Dressing Teens for Success in School and Life

Daily Point of Light # 6376 Oct 23, 2018
Carly Glasson with some of the clothing donations from 1Closet./ Courtesy Carly Glasson

California teen, Carly Glasson, understands how clothing can affect a teenager’s self-esteem. Carly serves as the director of 1Closet, a non-profit that coordinates the donation of new and gently used clothing to underserved teens in California’s Alameda and Contra Costa Counties. Not having basic clothing can affect self-image, which can impact school attendance and social interaction. After food and a place to live, Carly believes that clothing is a critical necessity. 1Closet is all about teens helping other teens, with volunteers sorting, boxing and delivering clothing to teen-targeted non-profits that reach out to kids in foster homes and organizations working with survivors of human and sex trafficking. They have donated more than 500 boxes of clothing, which is about 175,000 garments worth close to $1 million dollars in the last five years.  As she was getting ready for her own junior prom this year, Carly realized that disadvantaged teens couldn’t have the experience without a dress. She set up first annual Prom Dress pop up, giving more than 80 girls the chance to “shop” for gorgeous dresses and accessories.

Carly is committed to making a difference in her community and she is today’s Daily Point of Light Award honoree. Points of Light spoke with her about her commitment to service.

What inspires you to volunteer? 

I am inspired to volunteer because I like helping my peers and getting my peers involved with helping others.  It feels great to be able to give teen clothing to organizations that help teens.  Teens are usually the group that gets left behind when helping those in need, so I like helping teens feel good about themselves.

Carly Glasson (second from left)  with volunteers and staff from Love Never Fails, a non-profit that works with victims of human trafficking./Courtesy 1Closet

Describe your volunteer role. 

As director of our 501c3 1Closet, I am responsible for overseeing all aspects of our organization.  I work with our partners who collect clothing donations for us and pick them up and bring them back to our home to sort into boxes by clothing item.  I then make contact with the organizations we work with to distribute teen clothing to their programs.  1Closet works with low income, homeless and foster teens and organizations working with survivors of human and sex trafficking.  I also founded the Prom Dress Pop Up this year and collect prom dresses to give away to teens in our community who are in need.  I created a Pop Up event for the girls to “shop” for their dress.

What’s been the most rewarding part of your work?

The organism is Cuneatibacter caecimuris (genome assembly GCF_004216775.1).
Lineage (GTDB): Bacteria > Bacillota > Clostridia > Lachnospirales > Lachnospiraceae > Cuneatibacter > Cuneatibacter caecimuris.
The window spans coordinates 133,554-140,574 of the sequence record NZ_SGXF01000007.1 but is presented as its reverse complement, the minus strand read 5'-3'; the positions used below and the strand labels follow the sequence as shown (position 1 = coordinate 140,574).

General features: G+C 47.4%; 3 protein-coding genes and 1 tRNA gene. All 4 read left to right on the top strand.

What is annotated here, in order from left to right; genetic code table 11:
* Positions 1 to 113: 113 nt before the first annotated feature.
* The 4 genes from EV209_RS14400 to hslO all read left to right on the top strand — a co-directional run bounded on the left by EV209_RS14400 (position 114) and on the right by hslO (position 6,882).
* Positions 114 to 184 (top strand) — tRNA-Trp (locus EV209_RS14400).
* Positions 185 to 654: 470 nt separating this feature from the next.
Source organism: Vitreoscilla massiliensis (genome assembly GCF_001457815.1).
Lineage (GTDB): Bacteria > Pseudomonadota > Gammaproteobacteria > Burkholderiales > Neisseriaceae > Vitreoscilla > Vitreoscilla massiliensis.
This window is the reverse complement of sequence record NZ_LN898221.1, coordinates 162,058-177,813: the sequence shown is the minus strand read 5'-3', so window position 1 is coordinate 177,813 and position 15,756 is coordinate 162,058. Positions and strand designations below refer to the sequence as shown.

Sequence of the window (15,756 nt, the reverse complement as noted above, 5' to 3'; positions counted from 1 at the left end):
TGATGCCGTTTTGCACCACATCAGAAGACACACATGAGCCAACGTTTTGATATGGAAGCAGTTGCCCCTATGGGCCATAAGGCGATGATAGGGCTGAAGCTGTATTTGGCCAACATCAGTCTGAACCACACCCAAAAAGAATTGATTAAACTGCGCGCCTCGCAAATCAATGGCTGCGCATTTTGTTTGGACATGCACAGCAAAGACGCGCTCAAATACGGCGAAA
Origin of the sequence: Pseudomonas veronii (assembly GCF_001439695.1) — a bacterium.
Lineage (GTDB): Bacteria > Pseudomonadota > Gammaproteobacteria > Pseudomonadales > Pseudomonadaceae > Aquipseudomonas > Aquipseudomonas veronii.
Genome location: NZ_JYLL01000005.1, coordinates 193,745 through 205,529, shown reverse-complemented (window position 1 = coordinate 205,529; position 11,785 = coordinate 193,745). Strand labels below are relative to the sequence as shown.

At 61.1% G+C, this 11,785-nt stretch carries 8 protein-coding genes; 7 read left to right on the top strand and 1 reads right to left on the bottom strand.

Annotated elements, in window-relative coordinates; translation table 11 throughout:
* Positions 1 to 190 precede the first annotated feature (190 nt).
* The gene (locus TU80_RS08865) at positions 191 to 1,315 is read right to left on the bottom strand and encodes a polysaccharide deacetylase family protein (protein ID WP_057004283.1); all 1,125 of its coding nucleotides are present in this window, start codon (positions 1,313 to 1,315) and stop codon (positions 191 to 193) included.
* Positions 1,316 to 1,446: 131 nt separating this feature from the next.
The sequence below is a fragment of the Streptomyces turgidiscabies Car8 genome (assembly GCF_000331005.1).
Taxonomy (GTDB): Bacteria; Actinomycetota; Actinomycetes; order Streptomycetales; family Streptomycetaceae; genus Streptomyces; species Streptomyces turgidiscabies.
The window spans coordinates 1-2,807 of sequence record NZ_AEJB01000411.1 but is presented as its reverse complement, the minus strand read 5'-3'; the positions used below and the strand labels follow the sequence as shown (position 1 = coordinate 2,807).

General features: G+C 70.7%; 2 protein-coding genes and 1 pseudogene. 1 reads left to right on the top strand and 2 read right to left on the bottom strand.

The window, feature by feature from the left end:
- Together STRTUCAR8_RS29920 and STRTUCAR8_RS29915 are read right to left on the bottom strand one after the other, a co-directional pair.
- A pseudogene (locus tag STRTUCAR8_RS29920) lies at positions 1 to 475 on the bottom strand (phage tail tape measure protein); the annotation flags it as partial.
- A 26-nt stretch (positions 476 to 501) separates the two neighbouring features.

The most rewarding part of my work has been hearing stories from teens themselves and sometimes their parents about how their teens getting clothing or a prom dress meant so much.  It feels like such a small contribution I’m making but it can really mean a lot to someone else.

What have you learned through your experiences as a volunteer? 

I’ve learned through my experiences as a volunteer, that it doesn’t take a huge act or donation to make a difference, sometimes just being able to help one person can really make a difference.

Are there any future partnerships, programs, or events that you are excited about? 

I am excited about hosting the second annual Prom Dress Pop Up for teens in my community.  It was such a successful and exciting event last year, I can’t wait to make hundreds of other girls feel pretty and special on their prom night.

Why do you think it’s important for others to give back?  

It’s important for others to give back, because life is about doing the right thing with the time you have on this earth.  It’s important to be a good member of society and give back to your community.  You never know when you might need someone’s help and you never know when someone might need your help.  Giving back feels so much better than thinking only about yourself, it makes you realize what kind of person you are and can be.

What do you want people to learn from your story? 

I want people to learn that it doesn’t matter how old you are, how much time you have or what idea you have, there is always room to be that person that makes a difference in one or hundreds of people’s lives.

Do you want to make a difference in your community like Carly? Visit All for Good for local volunteer opportunities.

Post written by Beth D’Addono. 


Brenda Solis